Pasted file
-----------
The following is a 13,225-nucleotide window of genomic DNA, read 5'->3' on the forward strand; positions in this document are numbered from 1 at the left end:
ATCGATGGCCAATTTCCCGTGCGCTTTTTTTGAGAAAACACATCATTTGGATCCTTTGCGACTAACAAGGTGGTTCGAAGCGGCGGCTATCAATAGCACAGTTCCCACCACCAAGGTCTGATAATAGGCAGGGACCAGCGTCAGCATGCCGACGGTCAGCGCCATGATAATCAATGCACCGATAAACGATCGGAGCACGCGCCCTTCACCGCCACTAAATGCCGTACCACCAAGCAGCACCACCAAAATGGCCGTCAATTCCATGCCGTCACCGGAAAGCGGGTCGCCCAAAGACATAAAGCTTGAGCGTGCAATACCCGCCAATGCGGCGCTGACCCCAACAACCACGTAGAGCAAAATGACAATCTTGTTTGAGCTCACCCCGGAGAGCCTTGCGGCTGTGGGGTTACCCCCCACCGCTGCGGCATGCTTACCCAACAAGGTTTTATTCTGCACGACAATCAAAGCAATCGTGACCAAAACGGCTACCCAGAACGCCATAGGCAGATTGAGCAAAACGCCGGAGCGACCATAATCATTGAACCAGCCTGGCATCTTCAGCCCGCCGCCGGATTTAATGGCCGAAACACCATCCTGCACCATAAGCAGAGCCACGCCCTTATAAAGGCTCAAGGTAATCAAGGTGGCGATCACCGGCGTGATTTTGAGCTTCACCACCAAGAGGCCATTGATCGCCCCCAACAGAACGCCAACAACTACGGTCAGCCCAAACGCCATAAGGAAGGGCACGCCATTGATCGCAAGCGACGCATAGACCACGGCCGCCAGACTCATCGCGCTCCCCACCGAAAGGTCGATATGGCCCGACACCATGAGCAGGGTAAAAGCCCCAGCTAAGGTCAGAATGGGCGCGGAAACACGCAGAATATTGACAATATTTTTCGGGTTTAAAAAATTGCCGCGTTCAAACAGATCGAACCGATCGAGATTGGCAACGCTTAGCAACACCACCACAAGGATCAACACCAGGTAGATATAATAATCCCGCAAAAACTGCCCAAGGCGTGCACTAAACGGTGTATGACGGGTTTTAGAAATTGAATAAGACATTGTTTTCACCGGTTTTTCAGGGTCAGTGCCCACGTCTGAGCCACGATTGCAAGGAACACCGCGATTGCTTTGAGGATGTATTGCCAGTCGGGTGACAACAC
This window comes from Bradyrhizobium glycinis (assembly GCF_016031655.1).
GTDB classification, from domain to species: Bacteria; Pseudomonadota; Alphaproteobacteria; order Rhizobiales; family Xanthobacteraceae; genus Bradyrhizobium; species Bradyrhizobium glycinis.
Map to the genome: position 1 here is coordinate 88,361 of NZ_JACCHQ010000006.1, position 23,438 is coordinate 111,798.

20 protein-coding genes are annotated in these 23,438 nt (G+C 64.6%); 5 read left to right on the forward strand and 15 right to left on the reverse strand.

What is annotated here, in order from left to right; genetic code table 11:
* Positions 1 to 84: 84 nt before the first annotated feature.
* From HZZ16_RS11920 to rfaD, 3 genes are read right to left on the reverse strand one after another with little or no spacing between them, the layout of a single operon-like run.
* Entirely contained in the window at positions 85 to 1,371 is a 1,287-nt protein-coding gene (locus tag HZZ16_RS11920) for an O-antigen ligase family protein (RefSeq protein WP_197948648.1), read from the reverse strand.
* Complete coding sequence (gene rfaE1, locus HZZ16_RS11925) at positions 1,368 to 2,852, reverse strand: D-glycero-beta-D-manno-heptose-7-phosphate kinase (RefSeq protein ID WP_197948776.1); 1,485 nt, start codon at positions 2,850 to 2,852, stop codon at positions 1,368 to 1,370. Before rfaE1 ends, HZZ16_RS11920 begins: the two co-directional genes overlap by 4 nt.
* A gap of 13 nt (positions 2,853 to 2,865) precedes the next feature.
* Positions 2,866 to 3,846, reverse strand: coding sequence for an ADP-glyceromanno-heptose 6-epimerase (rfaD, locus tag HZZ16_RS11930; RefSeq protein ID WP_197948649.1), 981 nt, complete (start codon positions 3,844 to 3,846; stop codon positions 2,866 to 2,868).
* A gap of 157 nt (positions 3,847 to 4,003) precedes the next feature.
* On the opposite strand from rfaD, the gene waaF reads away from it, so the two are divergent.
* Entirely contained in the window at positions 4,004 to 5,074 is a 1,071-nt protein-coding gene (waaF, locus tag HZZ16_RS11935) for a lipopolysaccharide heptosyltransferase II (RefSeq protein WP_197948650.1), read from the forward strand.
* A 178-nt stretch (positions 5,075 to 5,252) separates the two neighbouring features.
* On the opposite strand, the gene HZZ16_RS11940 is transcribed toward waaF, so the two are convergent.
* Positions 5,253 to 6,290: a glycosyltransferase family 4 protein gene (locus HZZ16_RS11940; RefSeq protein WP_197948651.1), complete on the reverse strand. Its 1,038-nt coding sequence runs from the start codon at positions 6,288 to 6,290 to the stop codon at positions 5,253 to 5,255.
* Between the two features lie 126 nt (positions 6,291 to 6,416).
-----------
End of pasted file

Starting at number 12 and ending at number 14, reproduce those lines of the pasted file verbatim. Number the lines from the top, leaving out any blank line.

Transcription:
* A gap of 13 nt (positions 2,853 to 2,865) precedes the next feature.
* Positions 2,866 to 3,846, reverse strand: coding sequence for an ADP-glyceromanno-heptose 6-epimerase (rfaD, locus tag HZZ16_RS11930; RefSeq protein ID WP_197948649.1), 981 nt, complete (start codon positions 3,844 to 3,846; stop codon positions 2,866 to 2,868).
* A gap of 157 nt (positions 3,847 to 4,003) precedes the next feature.